Heart infections related to drug abuse doubled in 14 years

  • Kadri AN & al.
  • J Am Heart Assoc
  • 01/10/2019

  • Emily Willingham, PhD
  • Clinical Essentials
L'accesso ai contenuti di questo sito è riservato agli operatori del settore sanitario italiano L'accesso ai contenuti di questo sito è riservato agli operatori del settore sanitario italiano

Takeaway

  • Heart infections with drug abuse have doubled from about 8% in 2002 to about 16% in 2016.
  • The group most affected is young, poor white men.

Why this matters

  • With the opioid epidemic, drug abuse rates have increased, and along with them the rate of heart infections.
  • Authors: these findings warrant immediate action.

Key results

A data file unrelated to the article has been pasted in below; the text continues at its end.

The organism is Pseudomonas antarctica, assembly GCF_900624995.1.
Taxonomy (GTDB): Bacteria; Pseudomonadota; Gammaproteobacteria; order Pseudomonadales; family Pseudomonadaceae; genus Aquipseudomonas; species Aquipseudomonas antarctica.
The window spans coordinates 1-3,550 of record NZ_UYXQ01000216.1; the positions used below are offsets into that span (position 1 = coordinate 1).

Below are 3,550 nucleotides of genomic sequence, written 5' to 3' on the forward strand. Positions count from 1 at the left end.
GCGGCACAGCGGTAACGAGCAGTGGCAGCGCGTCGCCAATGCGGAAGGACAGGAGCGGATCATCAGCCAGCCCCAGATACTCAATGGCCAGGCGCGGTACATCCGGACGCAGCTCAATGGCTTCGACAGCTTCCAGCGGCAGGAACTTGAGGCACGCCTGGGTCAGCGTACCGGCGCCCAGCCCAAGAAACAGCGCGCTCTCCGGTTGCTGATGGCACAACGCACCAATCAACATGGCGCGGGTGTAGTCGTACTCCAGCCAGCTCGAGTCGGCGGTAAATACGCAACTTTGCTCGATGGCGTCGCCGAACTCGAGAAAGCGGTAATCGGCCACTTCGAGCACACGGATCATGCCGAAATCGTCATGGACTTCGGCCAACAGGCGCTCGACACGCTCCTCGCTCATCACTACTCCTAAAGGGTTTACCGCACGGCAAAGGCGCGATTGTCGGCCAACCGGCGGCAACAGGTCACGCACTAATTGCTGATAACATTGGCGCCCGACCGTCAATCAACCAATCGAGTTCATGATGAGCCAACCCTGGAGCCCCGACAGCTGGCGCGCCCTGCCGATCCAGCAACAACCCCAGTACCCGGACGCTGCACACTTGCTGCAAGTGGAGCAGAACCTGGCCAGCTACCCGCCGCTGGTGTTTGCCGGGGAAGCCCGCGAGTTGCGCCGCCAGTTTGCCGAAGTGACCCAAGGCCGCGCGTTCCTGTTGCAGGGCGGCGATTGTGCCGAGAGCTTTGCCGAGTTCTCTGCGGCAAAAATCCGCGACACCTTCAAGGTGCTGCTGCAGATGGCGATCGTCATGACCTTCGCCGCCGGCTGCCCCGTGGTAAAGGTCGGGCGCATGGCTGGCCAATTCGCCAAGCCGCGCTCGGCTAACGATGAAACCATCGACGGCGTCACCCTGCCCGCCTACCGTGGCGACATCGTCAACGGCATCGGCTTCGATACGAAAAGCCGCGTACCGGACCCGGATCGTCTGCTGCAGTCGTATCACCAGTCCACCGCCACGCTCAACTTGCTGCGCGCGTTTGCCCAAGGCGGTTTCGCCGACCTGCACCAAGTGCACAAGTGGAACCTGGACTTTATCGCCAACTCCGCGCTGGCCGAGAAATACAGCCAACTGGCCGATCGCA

• Infective endocarditis (IE) prevalence among people with drug abuse (DA) doubled from 2002 to 2016 (from 8.0% to 16.3%), with an annual percentage change (APC) of 3.5% (95% CI, 3.3%-3.6%) nationally.
  • By region, the APC was highest in the Midwest at 4.9% (95% CI, 4.4%-5.4%) and lowest in the Northeast at 2.4% (95% CI, 2.2%-2.7%).
  • Vs IE patients without DA, those with both IE and DA had:
    • Longer hospital stays: 9 vs 7 days (P<.001 class=""> 
    • Cardiac surgery more often: 7.8% vs 6.2% (P<.001 but class=""> 
    • Lower inpatient mortality: 6.4% vs 9.1% (P<.001>
  • They were more often young, male, and white, with fewer cardiovascular and endocrine comorbidities but greater likelihood of HCV, HIV, liver disease, and alcohol abuse.

Study design

  • Analysis of data for 954,709 IE-related hospitalizations (94,350 [9.9%] with DA).
  • Funding: None disclosed.

Limitations

  • Administrative data; some exclusions potentially led to bias.